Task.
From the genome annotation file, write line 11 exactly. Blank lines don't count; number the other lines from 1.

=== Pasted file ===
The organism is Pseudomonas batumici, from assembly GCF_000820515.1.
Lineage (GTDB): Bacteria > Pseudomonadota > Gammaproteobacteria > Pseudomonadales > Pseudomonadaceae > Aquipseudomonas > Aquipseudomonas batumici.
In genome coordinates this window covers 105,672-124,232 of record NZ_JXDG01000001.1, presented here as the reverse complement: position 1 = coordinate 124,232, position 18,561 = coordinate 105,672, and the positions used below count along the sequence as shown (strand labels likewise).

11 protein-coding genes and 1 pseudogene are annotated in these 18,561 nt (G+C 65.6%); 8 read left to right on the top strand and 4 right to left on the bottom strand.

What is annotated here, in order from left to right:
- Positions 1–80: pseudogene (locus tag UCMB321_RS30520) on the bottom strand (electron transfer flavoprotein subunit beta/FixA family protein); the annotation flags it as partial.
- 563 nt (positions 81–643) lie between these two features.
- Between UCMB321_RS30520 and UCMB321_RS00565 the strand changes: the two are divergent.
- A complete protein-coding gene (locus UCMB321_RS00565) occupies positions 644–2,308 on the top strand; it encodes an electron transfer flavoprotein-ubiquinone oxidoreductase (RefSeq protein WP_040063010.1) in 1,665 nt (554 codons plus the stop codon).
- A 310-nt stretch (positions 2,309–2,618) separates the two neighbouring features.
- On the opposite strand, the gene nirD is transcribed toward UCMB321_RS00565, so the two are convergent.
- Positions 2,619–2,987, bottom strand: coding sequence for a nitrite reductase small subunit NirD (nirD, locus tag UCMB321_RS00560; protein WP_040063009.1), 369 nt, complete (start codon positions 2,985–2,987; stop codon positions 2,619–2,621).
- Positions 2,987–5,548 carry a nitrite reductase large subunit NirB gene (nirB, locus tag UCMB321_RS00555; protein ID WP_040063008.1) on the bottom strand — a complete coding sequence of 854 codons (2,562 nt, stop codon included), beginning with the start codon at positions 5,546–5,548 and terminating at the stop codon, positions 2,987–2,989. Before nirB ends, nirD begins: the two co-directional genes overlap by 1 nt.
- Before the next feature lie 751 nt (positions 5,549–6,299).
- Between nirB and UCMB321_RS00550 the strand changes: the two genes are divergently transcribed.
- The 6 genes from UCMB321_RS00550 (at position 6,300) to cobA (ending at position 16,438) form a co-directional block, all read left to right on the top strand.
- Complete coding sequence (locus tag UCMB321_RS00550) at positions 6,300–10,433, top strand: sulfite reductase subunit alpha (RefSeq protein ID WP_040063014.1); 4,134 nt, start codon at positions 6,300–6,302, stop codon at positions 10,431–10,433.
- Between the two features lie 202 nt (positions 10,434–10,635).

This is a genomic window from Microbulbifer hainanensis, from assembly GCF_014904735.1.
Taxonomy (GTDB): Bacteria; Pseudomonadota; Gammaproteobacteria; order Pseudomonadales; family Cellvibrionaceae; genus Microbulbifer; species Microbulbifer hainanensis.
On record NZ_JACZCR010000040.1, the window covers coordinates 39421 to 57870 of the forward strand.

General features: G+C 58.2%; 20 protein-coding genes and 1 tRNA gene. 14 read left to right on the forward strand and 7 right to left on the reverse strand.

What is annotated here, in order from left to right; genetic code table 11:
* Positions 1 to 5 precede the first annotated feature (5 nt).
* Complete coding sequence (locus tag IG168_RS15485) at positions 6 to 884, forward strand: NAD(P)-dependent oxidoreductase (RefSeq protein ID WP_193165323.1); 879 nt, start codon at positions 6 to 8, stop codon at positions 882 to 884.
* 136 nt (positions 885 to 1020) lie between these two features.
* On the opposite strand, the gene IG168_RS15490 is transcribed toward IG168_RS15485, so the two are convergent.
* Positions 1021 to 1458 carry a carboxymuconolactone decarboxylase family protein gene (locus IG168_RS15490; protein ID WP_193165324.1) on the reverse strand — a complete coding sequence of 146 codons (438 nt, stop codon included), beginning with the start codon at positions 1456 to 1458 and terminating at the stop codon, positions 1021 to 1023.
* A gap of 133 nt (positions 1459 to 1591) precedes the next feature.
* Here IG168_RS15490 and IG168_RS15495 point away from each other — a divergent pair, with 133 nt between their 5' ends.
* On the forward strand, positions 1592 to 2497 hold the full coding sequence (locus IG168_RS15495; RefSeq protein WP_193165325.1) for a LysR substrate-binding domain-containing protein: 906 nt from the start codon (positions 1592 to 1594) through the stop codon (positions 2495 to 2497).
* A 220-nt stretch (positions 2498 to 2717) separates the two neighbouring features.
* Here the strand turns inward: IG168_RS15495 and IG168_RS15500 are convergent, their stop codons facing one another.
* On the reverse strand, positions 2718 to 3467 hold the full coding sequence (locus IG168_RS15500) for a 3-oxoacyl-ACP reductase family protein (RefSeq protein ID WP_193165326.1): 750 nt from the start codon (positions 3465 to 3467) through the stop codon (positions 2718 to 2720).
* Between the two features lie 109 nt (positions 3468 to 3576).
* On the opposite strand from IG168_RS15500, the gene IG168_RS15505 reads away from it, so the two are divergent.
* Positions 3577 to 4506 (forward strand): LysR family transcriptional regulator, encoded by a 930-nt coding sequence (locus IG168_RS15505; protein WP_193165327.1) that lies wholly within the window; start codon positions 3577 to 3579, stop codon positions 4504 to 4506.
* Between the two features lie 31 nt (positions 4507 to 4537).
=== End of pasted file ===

- On the opposite strand, the gene nirD is transcribed toward UCMB321_RS00565, so the two are convergent.